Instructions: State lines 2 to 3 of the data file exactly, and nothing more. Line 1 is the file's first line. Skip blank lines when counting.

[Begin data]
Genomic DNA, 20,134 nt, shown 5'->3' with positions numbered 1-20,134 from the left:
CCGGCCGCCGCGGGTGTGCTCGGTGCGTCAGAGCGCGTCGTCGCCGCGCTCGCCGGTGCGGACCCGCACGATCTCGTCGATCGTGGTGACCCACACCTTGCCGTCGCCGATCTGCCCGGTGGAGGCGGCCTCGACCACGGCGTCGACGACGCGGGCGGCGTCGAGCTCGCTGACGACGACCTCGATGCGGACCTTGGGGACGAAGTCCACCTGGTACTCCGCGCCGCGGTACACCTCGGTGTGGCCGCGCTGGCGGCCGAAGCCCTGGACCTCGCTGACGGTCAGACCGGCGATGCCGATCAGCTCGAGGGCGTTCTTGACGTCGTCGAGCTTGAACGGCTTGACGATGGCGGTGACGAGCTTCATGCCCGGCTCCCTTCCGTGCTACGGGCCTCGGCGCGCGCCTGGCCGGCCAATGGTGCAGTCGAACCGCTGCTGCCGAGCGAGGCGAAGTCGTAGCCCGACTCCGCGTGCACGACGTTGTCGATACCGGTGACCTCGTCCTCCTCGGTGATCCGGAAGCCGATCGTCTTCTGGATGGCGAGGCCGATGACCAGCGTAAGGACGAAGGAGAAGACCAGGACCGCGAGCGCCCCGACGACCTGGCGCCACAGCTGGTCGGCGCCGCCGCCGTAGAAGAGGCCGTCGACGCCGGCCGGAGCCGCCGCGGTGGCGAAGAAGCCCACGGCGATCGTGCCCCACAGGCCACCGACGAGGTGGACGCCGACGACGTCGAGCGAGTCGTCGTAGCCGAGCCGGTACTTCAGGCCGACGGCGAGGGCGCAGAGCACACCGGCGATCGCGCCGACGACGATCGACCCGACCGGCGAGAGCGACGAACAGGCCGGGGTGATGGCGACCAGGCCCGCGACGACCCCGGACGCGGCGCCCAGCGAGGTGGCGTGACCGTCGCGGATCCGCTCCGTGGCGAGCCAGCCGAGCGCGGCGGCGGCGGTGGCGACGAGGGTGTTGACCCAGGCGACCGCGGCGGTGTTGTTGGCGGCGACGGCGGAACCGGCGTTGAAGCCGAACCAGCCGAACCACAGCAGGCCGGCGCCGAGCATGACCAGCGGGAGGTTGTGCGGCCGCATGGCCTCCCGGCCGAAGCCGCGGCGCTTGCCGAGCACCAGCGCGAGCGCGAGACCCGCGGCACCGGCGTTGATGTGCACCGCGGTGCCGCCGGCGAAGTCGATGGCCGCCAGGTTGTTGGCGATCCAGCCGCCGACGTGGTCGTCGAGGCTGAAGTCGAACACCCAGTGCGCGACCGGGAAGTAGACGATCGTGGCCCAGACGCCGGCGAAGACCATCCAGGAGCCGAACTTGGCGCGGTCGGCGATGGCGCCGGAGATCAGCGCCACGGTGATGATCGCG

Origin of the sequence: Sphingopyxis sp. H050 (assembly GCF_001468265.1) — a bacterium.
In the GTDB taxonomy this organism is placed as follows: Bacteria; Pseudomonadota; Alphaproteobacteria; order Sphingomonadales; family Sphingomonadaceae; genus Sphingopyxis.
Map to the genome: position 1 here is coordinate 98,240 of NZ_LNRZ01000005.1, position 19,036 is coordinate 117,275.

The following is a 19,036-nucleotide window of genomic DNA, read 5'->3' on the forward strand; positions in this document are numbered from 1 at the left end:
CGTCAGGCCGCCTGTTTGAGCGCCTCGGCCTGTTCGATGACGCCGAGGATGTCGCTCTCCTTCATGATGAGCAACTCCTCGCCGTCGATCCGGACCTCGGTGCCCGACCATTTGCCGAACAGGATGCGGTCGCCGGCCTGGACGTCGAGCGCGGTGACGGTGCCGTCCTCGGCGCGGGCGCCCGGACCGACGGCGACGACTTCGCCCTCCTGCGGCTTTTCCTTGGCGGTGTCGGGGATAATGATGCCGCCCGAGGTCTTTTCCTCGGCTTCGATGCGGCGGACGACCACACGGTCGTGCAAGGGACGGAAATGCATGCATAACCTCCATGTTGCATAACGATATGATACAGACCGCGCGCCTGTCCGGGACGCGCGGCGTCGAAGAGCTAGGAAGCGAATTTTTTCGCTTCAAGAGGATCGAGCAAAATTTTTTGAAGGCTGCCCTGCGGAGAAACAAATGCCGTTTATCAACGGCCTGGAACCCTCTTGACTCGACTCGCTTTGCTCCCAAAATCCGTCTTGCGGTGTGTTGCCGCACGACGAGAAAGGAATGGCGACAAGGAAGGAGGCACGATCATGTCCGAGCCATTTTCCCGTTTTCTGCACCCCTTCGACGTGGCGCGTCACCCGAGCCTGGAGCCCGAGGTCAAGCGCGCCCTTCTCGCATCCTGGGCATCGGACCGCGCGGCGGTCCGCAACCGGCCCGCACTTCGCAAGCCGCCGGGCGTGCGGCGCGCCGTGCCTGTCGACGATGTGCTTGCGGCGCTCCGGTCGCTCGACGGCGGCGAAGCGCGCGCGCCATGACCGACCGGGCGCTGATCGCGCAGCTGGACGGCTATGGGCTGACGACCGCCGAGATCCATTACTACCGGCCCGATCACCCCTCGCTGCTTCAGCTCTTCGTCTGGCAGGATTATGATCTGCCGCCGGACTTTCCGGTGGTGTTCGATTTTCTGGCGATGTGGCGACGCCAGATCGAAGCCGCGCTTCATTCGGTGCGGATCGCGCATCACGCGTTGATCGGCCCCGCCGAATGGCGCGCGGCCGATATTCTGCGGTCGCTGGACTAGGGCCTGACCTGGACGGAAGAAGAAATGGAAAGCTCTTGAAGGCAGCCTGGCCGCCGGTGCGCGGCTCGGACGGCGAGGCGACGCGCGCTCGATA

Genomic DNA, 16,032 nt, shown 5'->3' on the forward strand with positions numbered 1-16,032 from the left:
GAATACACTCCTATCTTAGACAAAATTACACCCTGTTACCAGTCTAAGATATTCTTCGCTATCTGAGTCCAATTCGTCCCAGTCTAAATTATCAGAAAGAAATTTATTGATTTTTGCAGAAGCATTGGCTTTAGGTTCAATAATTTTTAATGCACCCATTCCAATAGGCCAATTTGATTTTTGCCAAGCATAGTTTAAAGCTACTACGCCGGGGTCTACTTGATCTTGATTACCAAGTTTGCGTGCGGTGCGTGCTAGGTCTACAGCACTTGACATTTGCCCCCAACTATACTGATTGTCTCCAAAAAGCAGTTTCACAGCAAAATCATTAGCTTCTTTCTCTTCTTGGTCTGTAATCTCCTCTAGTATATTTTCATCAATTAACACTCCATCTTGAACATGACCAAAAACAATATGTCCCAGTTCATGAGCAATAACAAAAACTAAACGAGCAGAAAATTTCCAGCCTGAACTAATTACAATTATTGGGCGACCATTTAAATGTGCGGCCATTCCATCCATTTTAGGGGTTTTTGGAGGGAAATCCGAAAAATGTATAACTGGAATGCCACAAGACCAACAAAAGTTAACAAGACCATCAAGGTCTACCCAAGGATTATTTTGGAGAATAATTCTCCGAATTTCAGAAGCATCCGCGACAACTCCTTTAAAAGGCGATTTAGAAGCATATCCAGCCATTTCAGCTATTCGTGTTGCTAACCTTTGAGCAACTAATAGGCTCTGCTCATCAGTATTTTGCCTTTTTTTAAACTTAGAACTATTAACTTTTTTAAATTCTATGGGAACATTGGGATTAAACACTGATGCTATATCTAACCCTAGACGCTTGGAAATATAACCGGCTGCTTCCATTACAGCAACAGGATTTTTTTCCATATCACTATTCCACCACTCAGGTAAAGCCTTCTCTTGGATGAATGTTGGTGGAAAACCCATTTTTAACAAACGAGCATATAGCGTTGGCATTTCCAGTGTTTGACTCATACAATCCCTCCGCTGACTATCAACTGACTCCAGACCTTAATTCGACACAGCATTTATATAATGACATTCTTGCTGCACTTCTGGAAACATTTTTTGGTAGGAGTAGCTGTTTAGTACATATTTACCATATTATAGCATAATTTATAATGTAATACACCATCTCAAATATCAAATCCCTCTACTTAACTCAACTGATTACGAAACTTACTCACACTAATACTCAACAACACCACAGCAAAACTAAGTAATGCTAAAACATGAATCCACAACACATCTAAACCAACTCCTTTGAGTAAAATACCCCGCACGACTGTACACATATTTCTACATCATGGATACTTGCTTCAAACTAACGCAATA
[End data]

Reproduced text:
CCGGCCGCCGCGGGTGTGCTCGGTGCGTCAGAGCGCGTCGTCGCCGCGCTCGCCGGTGCGGACCCGCACGATCTCGTCGATCGTGGTGACCCACACCTTGCCGTCGCCGATCTGCCCGGTGGAGGCGGCCTCGACCACGGCGTCGACGACGCGGGCGGCGTCGAGCTCGCTGACGACGACCTCGATGCGGACCTTGGGGACGAAGTCCACCTGGTACTCCGCGCCGCGGTACACCTCGGTGTGGCCGCGCTGGCGGCCGAAGCCCTGGACCTCGCTGACGGTCAGACCGGCGATGCCGATCAGCTCGAGGGCGTTCTTGACGTCGTCGAGCTTGAACGGCTTGACGATGGCGGTGACGAGCTTCATGCCCGGCTCCCTTCCGTGCTACGGGCCTCGGCGCGCGCCTGGCCGGCCAATGGTGCAGTCGAACCGCTGCTGCCGAGCGAGGCGAAGTCGTAGCCCGACTCCGCGTGCACGACGTTGTCGATACCGGTGACCTCGTCCTCCTCGGTGATCCGGAAGCCGATCGTCTTCTGGATGGCGAGGCCGATGACCAGCGTAAGGACGAAGGAGAAGACCAGGACCGCGAGCGCCCCGACGACCTGGCGCCACAGCTGGTCGGCGCCGCCGCCGTAGAAGAGGCCGTCGACGCCGGCCGGAGCCGCCGCGGTGGCGAAGAAGCCCACGGCGATCGTGCCCCACAGGCCACCGACGAGGTGGACGCCGACGACGTCGAGCGAGTCGTCGTAGCCGAGCCGGTACTTCAGGCCGACGGCGAGGGCGCAGAGCACACCGGCGATCGCGCCGACGACGATCGACCCGACCGGCGAGAGCGACGAACAGGCCGGGGTGATGGCGACCAGGCCCGCGACGACCCCGGACGCGGCGCCCAGCGAGGTGGCGTGACCGTCGCGGATCCGCTCCGTGGCGAGCCAGCCGAGCGCGGCGGCGGCGGTGGCGACGAGGGTGTTGACCCAGGCGACCGCGGCGGTGTTGTTGGCGGCGACGGCGGAACCGGCGTTGAAGCCGAACCAGCCGAACCACAGCAGGCCGGCGCCGAGCATGACCAGCGGGAGGTTGTGCGGCCGCATGGCCTCCCGGCCGAAGCCGCGGCGCTTGCCGAGCACCAGCGCGAGCGCGAGACCCGCGGCACCGGCGTTGATGTGCACCGCGGTGCCGCCGGCGAAGTCGATGGCCGCCAGGTTGTTGGCGATCCAGCCGCCGACGTGGTCGTCGAGGCTGAAGTCGAACACCCAGTGCGCGACCGGGAAGTAGACGATCGTGGCCCAGACGCCGGCGAAGACCATCCAGGAGCCGAACTTGGCGCGGTCGGCGATGGCGCCGGAGATCAGCGCCACGGTGATGATCGCG

Origin of the sequence: Sphingopyxis sp. H050 (assembly GCF_001468265.1) — a bacterium.